Are you ready to start ghost hunting?
Have you watched a lot of TV shows such as Ghost Hunters and Ghost Adventures? Are you sure it’s a hobby you’d like to try?
If you have a good idea what’s involved in ghost hunting, and you’re eager to try it, you may be ready to explore a haunted location with other ghost enthusiasts.
Learn more about the subject, first. Get some hands-on experience with a team or someone who’s been ghost hunting for some time.
Don’t rush out to a “haunted” site in the middle of nowhere, thinking it will be fun. You might be scared (or bored) out of your mind, and wonder what you got yourself into. Sometimes it’s easy to get in your car and leave.
At other locations, especially if you’re in “lockdown,” it’s not so simple.
In addition, some isolated “haunted” sites are truly dangerous. (Those dangers usually come from the living more than the dead, but both are possible.)
Best ways to learn more about ghost hunting
- Watch ghost related TV shows. (If you’re using Roku or other streaming-to-TV devices, look for ghost-specific channels.)
- Watch ghost hunting videos on YouTube, etc.
- Read my books. (Of course I’m going to say that.)
- Read books by ghost hunters (and the stars of Ghost Hunters, Ghost Adventures, Paranormal State, and similar shows).
- Visits websites like mine, EncounterGhosts.com.
- Read about haunted places in books, magazines, and newspapers, and online.
- Listen to ghost-related podcasts.
Be sure you understand the risks of ghost hunting. You can avoid most dangers if you know what to expect.
Most real investigations include waiting for hours while nothing happens. Even at reliably haunted sites, expect a lull as long as two hours. After that, the “haunting” may only be an unexplained sound or a brief shadow seen by one person, out the corner of his eye. That’s typical, and it may be disappointing.
Now and then, an investigation seems tame for the first 20 minutes or so. Then things turn chilling. You’ll have one eerie experience after another, for an hour or longer.
If that sounds fine to you, download my free, four-week course. It explains basic ghost hunting.
Learn some of the words. Know what to expect during investigations. Try some inexpensive ghost hunting tools like homemade dowsing rods.
Some people start with public, organized ghost hunts. Often, they’re advertised online, in newspapers, and on community bulletin boards.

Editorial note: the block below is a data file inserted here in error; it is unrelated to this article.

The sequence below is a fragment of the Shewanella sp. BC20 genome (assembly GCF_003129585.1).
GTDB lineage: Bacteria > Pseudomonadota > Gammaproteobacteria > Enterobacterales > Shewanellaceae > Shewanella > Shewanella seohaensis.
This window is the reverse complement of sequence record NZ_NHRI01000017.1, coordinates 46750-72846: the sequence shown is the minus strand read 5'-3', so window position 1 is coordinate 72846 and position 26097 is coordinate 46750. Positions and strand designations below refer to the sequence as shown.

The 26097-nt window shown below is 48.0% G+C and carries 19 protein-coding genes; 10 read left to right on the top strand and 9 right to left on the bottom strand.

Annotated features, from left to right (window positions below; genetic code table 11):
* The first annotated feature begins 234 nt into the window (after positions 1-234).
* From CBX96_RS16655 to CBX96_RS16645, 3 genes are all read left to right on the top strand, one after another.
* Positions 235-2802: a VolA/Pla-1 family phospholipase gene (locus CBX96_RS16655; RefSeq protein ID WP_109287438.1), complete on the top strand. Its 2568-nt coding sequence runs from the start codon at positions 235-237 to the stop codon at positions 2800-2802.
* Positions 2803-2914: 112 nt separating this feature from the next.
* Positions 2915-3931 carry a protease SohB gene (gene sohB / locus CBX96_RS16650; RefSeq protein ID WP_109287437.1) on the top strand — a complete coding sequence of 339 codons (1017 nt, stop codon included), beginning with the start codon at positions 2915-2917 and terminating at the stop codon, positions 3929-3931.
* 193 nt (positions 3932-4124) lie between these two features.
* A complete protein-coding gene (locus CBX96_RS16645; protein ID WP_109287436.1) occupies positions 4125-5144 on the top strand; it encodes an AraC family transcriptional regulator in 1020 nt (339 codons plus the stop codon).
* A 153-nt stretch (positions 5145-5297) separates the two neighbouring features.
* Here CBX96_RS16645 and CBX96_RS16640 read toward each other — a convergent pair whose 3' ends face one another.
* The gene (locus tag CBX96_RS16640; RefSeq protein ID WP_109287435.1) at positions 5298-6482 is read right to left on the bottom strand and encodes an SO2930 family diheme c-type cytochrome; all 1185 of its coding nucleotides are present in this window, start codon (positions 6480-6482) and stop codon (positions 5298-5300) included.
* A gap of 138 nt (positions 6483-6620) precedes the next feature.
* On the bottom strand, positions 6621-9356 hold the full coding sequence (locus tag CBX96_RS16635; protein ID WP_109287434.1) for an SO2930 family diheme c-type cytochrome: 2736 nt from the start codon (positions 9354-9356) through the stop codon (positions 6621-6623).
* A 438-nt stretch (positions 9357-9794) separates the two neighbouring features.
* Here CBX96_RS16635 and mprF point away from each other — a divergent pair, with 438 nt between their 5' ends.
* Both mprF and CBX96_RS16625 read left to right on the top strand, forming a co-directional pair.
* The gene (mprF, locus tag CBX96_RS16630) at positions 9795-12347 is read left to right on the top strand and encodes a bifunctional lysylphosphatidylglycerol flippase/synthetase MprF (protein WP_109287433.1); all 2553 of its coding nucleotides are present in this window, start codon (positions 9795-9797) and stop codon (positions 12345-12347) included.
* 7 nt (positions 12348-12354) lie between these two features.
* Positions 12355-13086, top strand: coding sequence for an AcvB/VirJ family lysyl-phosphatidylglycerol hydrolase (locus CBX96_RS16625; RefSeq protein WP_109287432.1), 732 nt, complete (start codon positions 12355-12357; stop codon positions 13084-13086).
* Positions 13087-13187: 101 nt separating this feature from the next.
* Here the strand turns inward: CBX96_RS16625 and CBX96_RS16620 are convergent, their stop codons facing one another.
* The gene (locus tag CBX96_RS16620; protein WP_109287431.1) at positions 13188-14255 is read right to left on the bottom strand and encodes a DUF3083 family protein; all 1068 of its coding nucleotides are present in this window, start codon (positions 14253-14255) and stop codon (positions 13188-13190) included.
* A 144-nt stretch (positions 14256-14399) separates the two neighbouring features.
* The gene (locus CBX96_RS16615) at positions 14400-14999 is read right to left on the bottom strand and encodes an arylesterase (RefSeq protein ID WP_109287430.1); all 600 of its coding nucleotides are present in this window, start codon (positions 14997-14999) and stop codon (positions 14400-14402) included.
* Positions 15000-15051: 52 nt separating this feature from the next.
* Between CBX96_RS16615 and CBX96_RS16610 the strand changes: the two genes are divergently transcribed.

Ghost hunting events attract dozens or even hundreds of people.
What to expect at a ghost hunting event
- You’ll usually hear a talk by one or more professional ghost hunters.
- Then, you’ll learn about the history and layout of the location you’re investigating.
- After that, the audience is usually divided into smaller groups. Each group will investigate one part of the location for a while.
- Then, you’ll swap places with another group, and see what happens there. You’ll continue the rotation until you’ve explored the entire site.
- Later, you’ll share your discoveries with others at the event, including some of the professional ghost hunters.
Tip: Most professional ghost hunters are eager to talk with people who share their interests. A few professionals are obnoxious. Don’t take it personally. They’re insulting and arrogant with me, too.
Some others — including me — can seem shy, “too busy,” or less accessible. (Talk to us anyway. Most of us are happy to chat and share insights and research methods.)
Events show you what can happen during ghost hunts. You’ll meet people who are interested in ghosts. You’ll understand more about ghost hunting.
If this isn’t as much fun as you’d expected, it’s okay to quit ghost hunting. You didn’t spend much money. You didn’t commit to membership in any groups. You met some interesting people, and maybe a few celebrities. You have some stories to share with friends and family.
Did you enjoy the events you attended? Look for good ghost hunting groups in your area. See if you can go on a few investigations with them.
Explore with different groups
Go on investigations with several groups. Decide whether you’d like to join any of them.
No groups in your area, or none you’d like to join? That’s okay. Find a few friends with similar interests. Explore safe, popular haunted locations near you. Start your own group.
Never go ghost hunting by yourself. Even with friends, avoid isolated haunts.
Haunted cemeteries can be a good starting point. Often, you can learn about the cemetery’s ghosts, online. Almost every community has a haunted grave or cemetery.
Also, ask local residents what’s haunted. Read regional newspaper stories, especially around Halloween.
I like cemeteries for many reasons. For example, you can use information on headstones to research the real history of each ghost. (Many haunted houses and battlefields are far more difficult to research.)
Regional books can provide extra information about haunted cemeteries. Ask at the public library. That information can make research more interesting.
My book, Ghost Hunting in Haunted Cemeteries: A How-to Guide, can be helpful, too. Your public library may have a copy.